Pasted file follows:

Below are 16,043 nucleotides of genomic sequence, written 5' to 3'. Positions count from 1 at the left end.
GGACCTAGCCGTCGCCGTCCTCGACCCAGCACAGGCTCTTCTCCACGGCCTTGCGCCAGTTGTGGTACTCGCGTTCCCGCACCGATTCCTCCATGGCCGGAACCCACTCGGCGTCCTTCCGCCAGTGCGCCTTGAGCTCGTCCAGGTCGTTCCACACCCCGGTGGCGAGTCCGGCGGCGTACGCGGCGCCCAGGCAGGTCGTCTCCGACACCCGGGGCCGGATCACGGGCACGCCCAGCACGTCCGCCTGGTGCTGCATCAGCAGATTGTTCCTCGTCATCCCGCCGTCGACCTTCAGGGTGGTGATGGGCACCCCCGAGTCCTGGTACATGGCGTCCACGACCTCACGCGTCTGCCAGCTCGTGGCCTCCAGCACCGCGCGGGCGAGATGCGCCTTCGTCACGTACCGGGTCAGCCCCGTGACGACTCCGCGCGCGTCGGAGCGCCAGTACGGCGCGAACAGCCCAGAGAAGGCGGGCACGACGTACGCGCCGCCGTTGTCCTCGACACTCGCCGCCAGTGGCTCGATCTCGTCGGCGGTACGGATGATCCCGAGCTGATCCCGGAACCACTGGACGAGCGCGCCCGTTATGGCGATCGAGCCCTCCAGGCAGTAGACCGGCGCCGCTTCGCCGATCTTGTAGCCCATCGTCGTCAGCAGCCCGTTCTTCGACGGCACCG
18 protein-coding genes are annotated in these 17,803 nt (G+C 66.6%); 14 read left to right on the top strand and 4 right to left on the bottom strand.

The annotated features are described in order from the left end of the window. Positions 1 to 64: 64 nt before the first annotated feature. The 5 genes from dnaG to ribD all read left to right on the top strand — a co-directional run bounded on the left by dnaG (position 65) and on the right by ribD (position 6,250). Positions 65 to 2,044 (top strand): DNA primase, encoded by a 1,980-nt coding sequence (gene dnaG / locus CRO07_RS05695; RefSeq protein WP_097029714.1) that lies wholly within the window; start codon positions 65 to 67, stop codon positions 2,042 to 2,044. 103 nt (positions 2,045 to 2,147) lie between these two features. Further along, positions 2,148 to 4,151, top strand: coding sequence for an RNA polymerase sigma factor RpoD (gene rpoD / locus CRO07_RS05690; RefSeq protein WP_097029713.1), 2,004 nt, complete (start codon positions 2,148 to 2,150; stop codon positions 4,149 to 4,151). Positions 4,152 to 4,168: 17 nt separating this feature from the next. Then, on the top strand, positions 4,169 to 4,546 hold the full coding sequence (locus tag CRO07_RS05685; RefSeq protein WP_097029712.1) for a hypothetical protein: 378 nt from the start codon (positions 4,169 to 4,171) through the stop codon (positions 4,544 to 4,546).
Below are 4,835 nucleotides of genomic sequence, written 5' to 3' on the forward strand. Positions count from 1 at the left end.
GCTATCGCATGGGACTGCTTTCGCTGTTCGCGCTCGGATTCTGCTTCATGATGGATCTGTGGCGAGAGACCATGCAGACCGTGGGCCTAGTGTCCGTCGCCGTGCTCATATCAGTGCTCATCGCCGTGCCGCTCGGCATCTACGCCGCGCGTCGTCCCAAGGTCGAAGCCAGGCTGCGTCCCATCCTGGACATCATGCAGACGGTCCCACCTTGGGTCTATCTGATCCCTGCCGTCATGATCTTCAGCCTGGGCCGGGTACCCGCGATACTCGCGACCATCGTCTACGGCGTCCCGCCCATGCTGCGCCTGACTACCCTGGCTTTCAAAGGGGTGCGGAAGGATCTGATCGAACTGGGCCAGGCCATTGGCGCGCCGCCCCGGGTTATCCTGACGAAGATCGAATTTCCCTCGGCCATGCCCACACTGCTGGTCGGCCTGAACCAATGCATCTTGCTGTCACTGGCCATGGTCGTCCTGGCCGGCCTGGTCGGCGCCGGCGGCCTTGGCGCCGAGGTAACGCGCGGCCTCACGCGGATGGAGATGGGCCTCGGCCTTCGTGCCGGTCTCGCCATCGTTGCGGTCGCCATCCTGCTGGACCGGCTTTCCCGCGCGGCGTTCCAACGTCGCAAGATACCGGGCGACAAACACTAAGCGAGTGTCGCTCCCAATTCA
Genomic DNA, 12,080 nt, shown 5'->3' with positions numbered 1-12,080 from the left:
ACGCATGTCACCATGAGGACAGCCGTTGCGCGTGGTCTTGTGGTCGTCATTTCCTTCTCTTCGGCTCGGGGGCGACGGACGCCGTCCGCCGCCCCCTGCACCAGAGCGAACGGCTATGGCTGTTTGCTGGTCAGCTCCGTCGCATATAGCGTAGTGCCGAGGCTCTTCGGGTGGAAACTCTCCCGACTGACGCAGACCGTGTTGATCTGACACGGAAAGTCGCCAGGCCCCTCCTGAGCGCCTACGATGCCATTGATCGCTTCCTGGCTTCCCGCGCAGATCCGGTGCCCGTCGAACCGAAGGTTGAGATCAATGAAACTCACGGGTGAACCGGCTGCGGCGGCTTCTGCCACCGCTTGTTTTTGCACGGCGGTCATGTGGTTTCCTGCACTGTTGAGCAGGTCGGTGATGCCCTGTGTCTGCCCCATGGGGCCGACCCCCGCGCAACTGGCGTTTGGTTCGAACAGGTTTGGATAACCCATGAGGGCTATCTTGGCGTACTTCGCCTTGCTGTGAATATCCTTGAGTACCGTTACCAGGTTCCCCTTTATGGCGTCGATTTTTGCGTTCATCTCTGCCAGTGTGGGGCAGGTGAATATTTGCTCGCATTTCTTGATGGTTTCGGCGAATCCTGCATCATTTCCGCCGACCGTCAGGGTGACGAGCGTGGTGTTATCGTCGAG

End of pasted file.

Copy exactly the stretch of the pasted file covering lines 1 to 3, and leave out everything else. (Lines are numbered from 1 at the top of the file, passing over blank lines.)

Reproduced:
Below are 16,043 nucleotides of genomic sequence, written 5' to 3'. Positions count from 1 at the left end.
GGACCTAGCCGTCGCCGTCCTCGACCCAGCACAGGCTCTTCTCCACGGCCTTGCGCCAGTTGTGGTACTCGCGTTCCCGCACCGATTCCTCCATGGCCGGAACCCACTCGGCGTCCTTCCGCCAGTGCGCCTTGAGCTCGTCCAGGTCGTTCCACACCCCGGTGGCGAGTCCGGCGGCGTACGCGGCGCCCAGGCAGGTCGTCTCCGACACCCGGGGCCGGATCACGGGCACGCCCAGCACGTCCGCCTGGTGCTGCATCAGCAGATTGTTCCTCGTCATCCCGCCGTCGACCTTCAGGGTGGTGATGGGCACCCCCGAGTCCTGGTACATGGCGTCCACGACCTCACGCGTCTGCCAGCTCGTGGCCTCCAGCACCGCGCGGGCGAGATGCGCCTTCGTCACGTACCGGGTCAGCCCCGTGACGACTCCGCGCGCGTCGGAGCGCCAGTACGGCGCGAACAGCCCAGAGAAGGCGGGCACGACGTACGCGCCGCCGTTGTCCTCGACACTCGCCGCCAGTGGCTCGATCTCGTCGGCGGTACGGATGATCCCGAGCTGATCCCGGAACCACTGGACGAGCGCGCCCGTTATGGCGATCGAGCCCTCCAGGCAGTAGACCGGCGCCGCTTCGCCGATCTTGTAGCCCATCGTCGTCAGCAGCCCGTTCTTCGACGGCACCG
18 protein-coding genes are annotated in these 17,803 nt (G+C 66.6%); 14 read left to right on the top strand and 4 right to left on the bottom strand.